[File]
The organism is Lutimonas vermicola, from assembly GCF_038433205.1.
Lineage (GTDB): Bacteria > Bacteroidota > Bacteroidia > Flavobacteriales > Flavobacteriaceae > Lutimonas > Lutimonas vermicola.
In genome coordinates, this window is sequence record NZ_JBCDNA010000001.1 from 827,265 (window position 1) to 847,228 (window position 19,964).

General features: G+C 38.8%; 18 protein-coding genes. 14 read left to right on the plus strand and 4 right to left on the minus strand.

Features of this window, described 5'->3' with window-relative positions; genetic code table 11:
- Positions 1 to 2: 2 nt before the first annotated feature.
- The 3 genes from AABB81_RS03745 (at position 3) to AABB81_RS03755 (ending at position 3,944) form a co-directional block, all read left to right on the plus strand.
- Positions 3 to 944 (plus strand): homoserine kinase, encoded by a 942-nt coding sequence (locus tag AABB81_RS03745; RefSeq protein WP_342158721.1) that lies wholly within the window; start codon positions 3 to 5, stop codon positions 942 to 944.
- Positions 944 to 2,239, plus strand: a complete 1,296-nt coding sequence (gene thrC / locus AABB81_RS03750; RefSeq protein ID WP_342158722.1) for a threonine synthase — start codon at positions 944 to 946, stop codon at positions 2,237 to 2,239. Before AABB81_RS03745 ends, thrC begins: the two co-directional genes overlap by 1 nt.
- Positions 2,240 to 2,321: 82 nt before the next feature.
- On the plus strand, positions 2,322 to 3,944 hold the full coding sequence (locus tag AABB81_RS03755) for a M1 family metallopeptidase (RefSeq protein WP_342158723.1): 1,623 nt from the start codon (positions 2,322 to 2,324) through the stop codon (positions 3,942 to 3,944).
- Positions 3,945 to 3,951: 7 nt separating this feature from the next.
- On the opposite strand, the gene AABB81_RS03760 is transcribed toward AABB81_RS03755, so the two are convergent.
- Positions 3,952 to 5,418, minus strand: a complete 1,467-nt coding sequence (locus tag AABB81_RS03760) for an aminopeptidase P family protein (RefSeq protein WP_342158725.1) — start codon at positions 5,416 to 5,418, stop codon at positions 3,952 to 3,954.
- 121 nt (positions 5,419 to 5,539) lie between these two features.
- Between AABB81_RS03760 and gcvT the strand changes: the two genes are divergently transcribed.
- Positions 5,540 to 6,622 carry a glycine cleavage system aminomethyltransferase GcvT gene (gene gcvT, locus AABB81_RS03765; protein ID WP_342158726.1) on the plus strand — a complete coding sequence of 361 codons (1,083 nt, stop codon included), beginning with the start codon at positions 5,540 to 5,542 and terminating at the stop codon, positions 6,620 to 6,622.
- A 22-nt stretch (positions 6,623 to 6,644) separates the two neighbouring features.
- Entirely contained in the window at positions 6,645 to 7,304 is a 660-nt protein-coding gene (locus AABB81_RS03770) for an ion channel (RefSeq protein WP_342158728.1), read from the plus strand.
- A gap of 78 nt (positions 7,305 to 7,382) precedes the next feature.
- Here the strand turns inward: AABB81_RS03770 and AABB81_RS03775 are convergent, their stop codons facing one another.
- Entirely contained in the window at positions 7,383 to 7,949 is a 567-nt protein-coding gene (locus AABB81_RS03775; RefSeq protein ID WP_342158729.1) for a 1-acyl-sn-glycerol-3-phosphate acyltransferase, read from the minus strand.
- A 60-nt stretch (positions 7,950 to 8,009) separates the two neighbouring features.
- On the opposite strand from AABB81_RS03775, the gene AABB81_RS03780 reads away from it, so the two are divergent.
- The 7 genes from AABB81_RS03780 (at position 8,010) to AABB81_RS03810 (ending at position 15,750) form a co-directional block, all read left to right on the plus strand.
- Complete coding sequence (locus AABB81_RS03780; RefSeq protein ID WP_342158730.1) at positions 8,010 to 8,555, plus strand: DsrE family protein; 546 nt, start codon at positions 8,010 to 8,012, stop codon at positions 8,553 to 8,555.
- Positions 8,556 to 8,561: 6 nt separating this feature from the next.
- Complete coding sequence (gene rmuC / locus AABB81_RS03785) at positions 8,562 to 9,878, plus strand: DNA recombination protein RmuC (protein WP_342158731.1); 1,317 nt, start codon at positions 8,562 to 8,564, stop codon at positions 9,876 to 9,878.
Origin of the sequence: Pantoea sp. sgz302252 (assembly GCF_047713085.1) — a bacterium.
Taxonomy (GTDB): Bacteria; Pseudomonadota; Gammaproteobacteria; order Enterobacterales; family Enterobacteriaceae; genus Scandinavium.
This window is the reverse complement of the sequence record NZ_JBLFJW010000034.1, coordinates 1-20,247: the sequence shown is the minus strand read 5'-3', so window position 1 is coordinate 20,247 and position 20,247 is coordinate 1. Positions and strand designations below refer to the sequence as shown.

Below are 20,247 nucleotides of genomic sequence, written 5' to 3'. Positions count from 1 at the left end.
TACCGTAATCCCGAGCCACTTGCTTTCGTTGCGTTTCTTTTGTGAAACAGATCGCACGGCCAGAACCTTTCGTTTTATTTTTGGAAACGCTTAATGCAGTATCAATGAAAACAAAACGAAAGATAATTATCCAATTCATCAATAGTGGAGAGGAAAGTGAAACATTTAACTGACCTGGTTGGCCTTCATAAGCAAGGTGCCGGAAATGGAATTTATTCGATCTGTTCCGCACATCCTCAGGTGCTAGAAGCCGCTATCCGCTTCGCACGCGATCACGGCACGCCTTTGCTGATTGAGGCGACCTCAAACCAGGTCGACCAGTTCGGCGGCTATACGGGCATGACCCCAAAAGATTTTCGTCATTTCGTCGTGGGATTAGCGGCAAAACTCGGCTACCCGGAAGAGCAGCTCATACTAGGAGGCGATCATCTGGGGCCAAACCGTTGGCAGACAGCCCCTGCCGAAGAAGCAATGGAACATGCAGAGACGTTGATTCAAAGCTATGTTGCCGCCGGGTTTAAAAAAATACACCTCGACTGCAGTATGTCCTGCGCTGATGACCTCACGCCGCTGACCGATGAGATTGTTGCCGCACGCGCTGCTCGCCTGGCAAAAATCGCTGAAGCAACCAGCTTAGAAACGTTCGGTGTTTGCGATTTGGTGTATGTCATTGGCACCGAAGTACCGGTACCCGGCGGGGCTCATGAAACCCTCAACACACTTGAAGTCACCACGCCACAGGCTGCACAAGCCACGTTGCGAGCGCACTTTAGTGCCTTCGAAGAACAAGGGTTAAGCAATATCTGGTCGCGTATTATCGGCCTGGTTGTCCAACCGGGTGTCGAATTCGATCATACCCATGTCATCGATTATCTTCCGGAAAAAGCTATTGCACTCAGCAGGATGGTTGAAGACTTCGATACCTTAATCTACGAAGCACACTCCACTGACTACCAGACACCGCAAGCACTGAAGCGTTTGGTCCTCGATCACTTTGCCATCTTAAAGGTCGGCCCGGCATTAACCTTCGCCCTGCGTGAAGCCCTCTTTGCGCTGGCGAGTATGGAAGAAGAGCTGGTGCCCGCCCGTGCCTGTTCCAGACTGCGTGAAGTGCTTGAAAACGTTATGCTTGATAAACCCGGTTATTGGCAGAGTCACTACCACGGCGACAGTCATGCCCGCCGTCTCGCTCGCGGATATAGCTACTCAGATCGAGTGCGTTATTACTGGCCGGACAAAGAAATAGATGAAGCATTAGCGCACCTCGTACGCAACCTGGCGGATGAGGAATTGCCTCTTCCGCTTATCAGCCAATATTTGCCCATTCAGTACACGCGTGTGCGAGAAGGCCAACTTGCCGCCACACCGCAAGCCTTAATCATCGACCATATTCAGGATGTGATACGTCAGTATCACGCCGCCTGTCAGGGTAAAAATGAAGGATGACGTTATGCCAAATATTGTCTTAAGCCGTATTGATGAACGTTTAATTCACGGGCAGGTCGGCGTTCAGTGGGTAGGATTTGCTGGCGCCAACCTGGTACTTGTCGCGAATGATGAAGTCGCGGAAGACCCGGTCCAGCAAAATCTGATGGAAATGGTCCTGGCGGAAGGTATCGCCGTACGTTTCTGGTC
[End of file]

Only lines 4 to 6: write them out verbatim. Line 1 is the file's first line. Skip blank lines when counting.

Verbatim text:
General features: G+C 38.8%; 18 protein-coding genes. 14 read left to right on the plus strand and 4 right to left on the minus strand.

Features of this window, described 5'->3' with window-relative positions; genetic code table 11:
- Positions 1 to 2: 2 nt before the first annotated feature.